About Volumes

BSU volumes are virtual hard drives that you can attach to an FCU virtual machine (VM) created in the same Subregion to store data. A volume is defined by its size and IOPS capacity.

Volumes and VMs

When you create a VM, a volume is automatically created and attached to it to store all the data related to the operating system (OS). This volume is called a root device and appears in your account. Root devices have a default size of 10 GiB for Linux VMs (8 GiB for CentOS 7 VMs), and 50 GiB for Windows VMs. You can store data on a root device. However, depending on the block device mapping configuration of the OUTSCALE Machine Image (OMI) used to create the VM, this root device may be deleted when terminating this VM.

To add storage capacity to your VMs or to separate your data from the OS files, you can create volumes with the storage capacity of your choice (within the limit of the quotas allocated to your account).

Volumes are placed in a Subregion. If you do not specify any Subregion, the Subregion A is used by default.

You can attach volumes to any VM created within the same Subregion, in the public Cloud or in a Net. When attached to a VM, a volume works exactly like a physical hard drive and can be used in the same way, after initializing this volume as you would have done with a physical one. The VM can then interact with the volume and access your data. When you stop a VM, the attached volumes remain attached to it and can therefore be accessed after the VM is restarted.

  • A volume attached to a running VM is a hot volume.

  • A volume attached to a stopped VM or a detached volume is a cold volume.

A volume persists independently from the VM lifecycle: it can be easily detached from the VM it was previously attached to, and then attached to another VM. When terminating a VM, volumes attached to it are either deleted or detached, depending on the block device mapping of the VM. For more information, see Defining Block Device Mappings.

You can attach up to 40 volumes (including the root device) to a same VM. However, a volume can be attached to only one VM at the same time.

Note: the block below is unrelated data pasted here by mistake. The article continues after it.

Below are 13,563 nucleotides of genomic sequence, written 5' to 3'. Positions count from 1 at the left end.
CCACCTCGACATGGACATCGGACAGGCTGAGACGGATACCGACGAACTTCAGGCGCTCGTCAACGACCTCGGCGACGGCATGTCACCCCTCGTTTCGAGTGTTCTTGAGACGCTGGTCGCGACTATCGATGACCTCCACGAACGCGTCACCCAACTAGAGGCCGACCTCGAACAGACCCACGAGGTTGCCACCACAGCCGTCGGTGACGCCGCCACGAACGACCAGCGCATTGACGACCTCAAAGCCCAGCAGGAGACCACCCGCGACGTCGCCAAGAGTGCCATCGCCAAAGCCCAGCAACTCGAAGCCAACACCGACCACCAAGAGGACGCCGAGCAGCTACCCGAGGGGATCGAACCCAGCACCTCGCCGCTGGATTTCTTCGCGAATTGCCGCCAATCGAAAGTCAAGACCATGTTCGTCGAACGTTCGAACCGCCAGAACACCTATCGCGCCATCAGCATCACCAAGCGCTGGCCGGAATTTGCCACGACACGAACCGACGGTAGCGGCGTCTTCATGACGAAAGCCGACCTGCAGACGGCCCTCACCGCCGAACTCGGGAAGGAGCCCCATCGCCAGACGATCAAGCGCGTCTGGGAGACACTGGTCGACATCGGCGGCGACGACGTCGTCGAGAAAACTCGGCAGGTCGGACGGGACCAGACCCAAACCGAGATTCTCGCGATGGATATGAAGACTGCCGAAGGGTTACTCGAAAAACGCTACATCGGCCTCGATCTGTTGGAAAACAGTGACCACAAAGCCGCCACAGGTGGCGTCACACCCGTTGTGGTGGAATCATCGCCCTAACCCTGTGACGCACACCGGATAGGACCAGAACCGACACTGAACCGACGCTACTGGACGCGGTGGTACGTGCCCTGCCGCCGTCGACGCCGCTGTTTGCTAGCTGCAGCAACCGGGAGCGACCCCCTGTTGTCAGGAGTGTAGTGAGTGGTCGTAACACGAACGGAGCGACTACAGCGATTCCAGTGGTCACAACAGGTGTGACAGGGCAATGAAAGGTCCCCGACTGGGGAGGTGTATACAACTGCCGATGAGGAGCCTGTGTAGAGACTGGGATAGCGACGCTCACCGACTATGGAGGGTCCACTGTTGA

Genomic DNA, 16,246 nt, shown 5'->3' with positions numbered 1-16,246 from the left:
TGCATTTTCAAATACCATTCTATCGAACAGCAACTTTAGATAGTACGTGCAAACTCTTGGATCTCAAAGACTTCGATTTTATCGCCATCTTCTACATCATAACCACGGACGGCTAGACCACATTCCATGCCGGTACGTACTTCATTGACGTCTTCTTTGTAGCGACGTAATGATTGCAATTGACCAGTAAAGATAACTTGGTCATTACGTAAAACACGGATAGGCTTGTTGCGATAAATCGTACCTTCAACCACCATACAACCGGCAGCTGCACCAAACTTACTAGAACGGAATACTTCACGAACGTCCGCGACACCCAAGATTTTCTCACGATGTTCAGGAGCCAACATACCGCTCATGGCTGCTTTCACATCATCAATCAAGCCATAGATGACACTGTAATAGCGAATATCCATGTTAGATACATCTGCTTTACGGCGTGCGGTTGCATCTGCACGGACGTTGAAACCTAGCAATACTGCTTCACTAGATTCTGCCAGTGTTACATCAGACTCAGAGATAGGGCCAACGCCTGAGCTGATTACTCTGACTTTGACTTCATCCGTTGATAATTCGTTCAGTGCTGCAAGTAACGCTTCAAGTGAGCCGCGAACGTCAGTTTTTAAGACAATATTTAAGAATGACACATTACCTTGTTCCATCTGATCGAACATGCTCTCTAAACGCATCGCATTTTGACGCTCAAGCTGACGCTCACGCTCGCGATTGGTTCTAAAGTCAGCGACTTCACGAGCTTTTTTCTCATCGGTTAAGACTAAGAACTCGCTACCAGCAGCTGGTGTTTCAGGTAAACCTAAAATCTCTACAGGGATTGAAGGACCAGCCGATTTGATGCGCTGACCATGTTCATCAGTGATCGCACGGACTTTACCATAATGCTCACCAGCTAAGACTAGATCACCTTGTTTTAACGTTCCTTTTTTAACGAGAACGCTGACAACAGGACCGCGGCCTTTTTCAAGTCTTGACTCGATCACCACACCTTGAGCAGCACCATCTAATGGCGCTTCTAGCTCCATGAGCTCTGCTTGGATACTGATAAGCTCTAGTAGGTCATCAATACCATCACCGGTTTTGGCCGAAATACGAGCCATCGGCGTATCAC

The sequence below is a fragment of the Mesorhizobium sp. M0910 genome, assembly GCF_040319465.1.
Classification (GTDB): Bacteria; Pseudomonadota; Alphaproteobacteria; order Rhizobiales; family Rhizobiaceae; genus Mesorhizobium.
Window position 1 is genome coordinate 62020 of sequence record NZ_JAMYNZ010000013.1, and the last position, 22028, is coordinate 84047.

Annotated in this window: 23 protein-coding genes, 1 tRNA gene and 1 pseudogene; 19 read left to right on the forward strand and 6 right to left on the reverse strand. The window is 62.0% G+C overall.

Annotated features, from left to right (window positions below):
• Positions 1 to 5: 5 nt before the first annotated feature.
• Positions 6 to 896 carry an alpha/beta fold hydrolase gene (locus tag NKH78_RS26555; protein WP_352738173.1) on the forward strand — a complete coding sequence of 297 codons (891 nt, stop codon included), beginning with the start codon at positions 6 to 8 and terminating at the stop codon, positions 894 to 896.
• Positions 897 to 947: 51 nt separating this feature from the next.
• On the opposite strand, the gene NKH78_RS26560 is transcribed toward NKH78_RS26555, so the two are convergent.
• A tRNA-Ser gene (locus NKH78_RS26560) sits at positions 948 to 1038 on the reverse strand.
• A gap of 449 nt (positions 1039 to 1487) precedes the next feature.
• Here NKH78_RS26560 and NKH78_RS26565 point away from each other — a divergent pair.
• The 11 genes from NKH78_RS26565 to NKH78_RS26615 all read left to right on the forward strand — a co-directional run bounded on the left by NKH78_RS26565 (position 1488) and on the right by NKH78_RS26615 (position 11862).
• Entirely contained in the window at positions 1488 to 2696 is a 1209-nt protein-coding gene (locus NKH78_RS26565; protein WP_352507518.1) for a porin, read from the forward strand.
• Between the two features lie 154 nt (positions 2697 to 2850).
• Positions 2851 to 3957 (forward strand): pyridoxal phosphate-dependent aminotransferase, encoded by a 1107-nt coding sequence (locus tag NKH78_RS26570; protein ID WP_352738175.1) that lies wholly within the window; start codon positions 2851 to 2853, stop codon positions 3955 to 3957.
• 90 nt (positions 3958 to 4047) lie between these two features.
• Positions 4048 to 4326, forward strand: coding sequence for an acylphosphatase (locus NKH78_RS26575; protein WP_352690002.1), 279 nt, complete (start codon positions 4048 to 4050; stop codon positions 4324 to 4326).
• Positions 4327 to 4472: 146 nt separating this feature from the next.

A volume can be in these different states:

  • creating: The creation process of the volume is in progress.

  • available: The volume is created but not attached to a VM. A volume is in the available state even if there is data stored on it.

  • in-use: The volume is attached to a VM. A volume is in the in-use state even if the VM it is attached to is stopped.

  • deleting: The deletion process of the volume is in progress.

  • error: The creation of the volume failed.

To identify your resources more easily, you can add tags to them. For more information, see Tagging Your Resources.

Volumes Attachment and Device Names

You must always attach and mount the root device (bootdisk) of a VM as the /dev/sda1 device name, even though it appears as /dev/vda1 in the VM. For any other volume you attach to a VM, you must use a device name in the /dev/xvdX or /dev/xvdXX format (where the first X is a letter between b and z, and the second X is a letter between a and z).

Non official OMIs must support the PCI Hotplug. Otherwise, the volume is not visible when attached to a VM. You need to reboot the VM and add the following modules to the /etc/modules files:

  • pci-hotplug

  • acpiphp

Linux VMs

For Linux VMs, the /dev/xvdX or /dev/xvdXX device name you choose for your volumes is transformed by Linux in a /dev/sdY or /dev/sdYY device name, following the order in which you attach your volumes to the VM. Two OUTSCALE packages for CentOS and Ubuntu VMs enable you to link the /dev/xvdX or /dev/xvdXX device name to the corresponding /dev/sdY or /dev/sdYY Linux one. You can see these links when listing the devices from the Linux VM in the /dev directory:

Devices Listing Sample
$ ls -l /dev/[svx][vd]*
brw-rw---- 1 root disk   8,  0 30 mai   14:40 /dev/sda
brw-rw---- 1 root disk   8, 16 30 mai   14:41 /dev/sdb
brw-rw---- 1 root disk 253,  0 30 mai   14:16 /dev/vda
brw-rw---- 1 root disk 253,  1 30 mai   14:16 /dev/vda1
lrwxrwxrwx 1 root root       3 30 mai   14:41 /dev/xvdd -> sdb
lrwxrwxrwx 1 root root       3 30 mai   14:40 /dev/xvdh -> sda

The /etc/fstab file of your Linux VMs must be configured with /dev/xvdX and /dev/xvdXX device names.

Windows VMs

Inside a Windows VM, volumes are numbered according to the order in which you attached them, independently from the /dev/xvdX or /dev/xvdXX device name you choose. The root device is numbered 0, the first volume you attach is numbered 1, and so on. If you detach a volume, its associated number is released and reassigned to the next volume you attach to the VM.

To retrieve the device names of your volumes in a Windows VM, you can run the following PowerShell command: